BrainWise: To what extent could a SuperAger potentially have issues with eyesight or have some physical disability, and where does that come into play with your research?
Dr. Rogalski: I was very intentional in not requiring super agers to have good physical health. We know from the larger body of research that good physical health tends to be associated with good cognitive health. And this makes sense for a lot of reasons. However, if you make that an entry barrier, now you’re kind of penalizing people who were able to maintain great cognitive health, but they might need a wheelchair or a walker. Their physical aging or their physical brain age may outpace their cognitive brain age, and I didn’t want to have that penalty. Instead, I wanted to be able to look and say, ‘How many people do we find that are using wheelchairs or walkers?’ So our SuperAgers vary. Some of them are riding their bikes hundreds of miles a week or in the pool doing exercises and weightlifting in the pool. Others are leading a chair stretching class. There also are several who are like, ‘I don’t exercise and I don’t plan to start exercising.’
What we do see in our super agers is that their brain integrity and brain structure looks different. They tend to look more like 50- to 60-year-olds in brain structure than they look like 80-year-olds. In this instance, we’re talking about cortical thickness. That’s the outer layer of your brain where your brain cells live—we can measure that thickness and it gives us a proxy measure of the health of the brain. Generally speaking, thinner is worse and thicker is better. When we compare our average 50-year olds to our average 80-year olds, we see that same thing that others have shown: cortical thinning across the cortex of the brain. When we compare our super agers to the average 50-year olds, we don’t see any significant cortical thinning. In fact, we see a region in the anterior cingulate cortex that’s thicker in super agers than it is in the 50-year olds. This has spurred some of our investigations pathologically to make sure we’re paying close attention to this anterior cingulate region.
BrainWise: Where do biomarkers fit into this research? At what point do you hope we can begin to apply some of these lessons you’ve learned to say 40- and 50-year-olds to maybe help them get a sense of whether or not they will become a SuperAger?
Dr. Rogalski: The larger body of research tells us social isolation and loneliness are bad. There are studies that have shown those who are socially engaged and have Alzheimer’s dementia tend to have slower trajectories of decline and tend to fare better cognitively. Our data fit with that. The practical implication is that if you’re going to go home today and on your commute home, you’re thinking about calling your best friend, call them, talk to them, stay socially engaged. Why might that be important from a brain health standpoint? Conversation is hard. I don’t know exactly what you’re going to say next, but you’re going to ask me a question. And then I have to think really quickly on my feet to say, ‘Okay, how am I going to answer that?’ Our brain likes new and challenging things, and social engagement creates that newness all the time to keep you on your toes, so to speak.
Finding the thicker anterior cingulate, that was serendipitous and it led us to other research questions. Under the microscope, it turns out we see a greater density of a special type of neuron called Von Economo neurons. These are neurons that have only been described in two regions of the brain, the anterior cingulate [cortex] and the frontal insular cortex. They seem to have something to do with social behaviors and social function, and they tend to be abnormal in Alzheimer’s dementia, frontotemporal dementia, autism, schizophrenia, bipolar disorder. They also tend to only be present in higher order species like [humans and] whales and elephants. We can now look cellularly, molecularly, genetically at these neurons to say, what role are they playing? This [part of our research] isn’t going to have an actionable endpoint tomorrow, but we need to be looking at all of these different levels. And so that’s kind of the beauty of the design that we have, is that some things kind of glean more actionable things to think about today, where others might lead to whole new directions and protective factors that might take a little bit longer to get there.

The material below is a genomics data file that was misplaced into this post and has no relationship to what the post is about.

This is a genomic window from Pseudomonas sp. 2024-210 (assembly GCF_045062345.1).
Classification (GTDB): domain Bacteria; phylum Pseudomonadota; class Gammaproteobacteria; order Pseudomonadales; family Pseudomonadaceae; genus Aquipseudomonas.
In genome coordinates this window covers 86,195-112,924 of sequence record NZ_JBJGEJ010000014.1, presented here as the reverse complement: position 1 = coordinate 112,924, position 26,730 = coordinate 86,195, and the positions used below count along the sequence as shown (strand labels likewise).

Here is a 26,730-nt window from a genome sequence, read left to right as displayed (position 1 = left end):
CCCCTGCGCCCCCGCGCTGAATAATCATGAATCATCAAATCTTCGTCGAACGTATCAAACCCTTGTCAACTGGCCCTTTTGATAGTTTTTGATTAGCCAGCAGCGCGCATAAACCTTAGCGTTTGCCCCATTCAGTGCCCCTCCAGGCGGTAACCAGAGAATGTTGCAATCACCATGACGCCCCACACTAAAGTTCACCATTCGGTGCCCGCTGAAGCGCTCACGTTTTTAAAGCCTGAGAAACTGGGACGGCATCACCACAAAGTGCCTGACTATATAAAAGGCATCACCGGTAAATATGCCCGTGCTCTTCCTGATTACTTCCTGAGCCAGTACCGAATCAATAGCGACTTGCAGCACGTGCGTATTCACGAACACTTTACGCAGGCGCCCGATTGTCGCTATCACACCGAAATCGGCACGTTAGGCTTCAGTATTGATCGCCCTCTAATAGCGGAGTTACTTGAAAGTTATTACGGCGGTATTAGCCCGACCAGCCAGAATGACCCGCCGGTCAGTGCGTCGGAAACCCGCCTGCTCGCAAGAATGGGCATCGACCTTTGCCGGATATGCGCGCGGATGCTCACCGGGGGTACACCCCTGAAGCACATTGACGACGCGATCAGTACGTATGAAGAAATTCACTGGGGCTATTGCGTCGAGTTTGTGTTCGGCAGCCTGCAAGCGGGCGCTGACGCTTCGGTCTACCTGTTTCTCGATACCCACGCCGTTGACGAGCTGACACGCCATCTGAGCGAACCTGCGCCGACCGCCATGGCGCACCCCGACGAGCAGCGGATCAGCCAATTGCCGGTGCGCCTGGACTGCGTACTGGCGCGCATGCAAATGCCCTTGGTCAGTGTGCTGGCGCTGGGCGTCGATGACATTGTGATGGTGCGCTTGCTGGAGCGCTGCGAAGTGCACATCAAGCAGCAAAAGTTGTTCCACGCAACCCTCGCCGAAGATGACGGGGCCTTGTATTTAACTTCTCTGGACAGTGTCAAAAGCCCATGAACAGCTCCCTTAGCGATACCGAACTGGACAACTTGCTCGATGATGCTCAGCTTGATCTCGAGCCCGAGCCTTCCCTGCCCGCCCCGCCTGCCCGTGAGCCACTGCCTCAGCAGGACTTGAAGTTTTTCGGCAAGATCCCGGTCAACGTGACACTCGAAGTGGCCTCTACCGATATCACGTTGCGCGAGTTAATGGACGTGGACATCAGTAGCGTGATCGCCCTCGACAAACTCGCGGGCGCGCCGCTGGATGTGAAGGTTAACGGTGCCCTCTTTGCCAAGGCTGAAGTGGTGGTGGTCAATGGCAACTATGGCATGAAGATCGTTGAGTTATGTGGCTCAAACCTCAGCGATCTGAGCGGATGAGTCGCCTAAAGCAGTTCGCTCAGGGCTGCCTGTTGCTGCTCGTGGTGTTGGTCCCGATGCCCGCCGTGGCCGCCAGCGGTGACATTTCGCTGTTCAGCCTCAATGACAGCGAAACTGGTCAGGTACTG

[To speak to the issue of biomarkers], we are looking at blood-based biomarkers. Some of the SuperAgers have been getting amyloid PET and tau PET scans so that we can measure aspects of Alzheimer’s disease during life, and then also measure it at the time of death when they pass away. As I’ve mentioned, one thing about SuperAgers is that they tend to be healthier, so I always joke that I do better in my side of the study that’s on the living side than my colleagues who have to wait until they pass away because they keep living.
BrainWise: Which questions will you be asking in your research next?
Dr. Rogalski: I lead what’s called the SuperAging Research Initiative, which now has five sites across the U.S. and Canada. My particular expertise is in the cognitive aspects, the neuroimaging aspects, and in some of the social function and other survey data that we give. My partners in this are geneticists, neuropathologists, neuroanatomists, [and others]. I’m kind of fluent in many of these things, but they’re the primary leaders, and that’s the goal, to bring together these scientists with these different expertise so that we can really dig a little bit deeper. And so now we’ve got these partners across the U.S. and Canada, and we’ve got the SuperAgers.
Another goal is to diversify our sample, make sure we’re identifying SuperAgers in different communities, both regionally across the U.S. and Canada, but also racially and ethnically. We’re working hard to make sure we’ve got strong community partnerships and trusted relationships, and we’re not just coming in and saying, ‘Sign up for research!’ We want to make sure we’re intentionally there and building partnerships because these folks are with us for life. When they sign up, they’re coming back year after year after year. It’s a relationship we’re starting with them. It’s not a study where they come in for one blood draw, and we never see them again. This is longer term.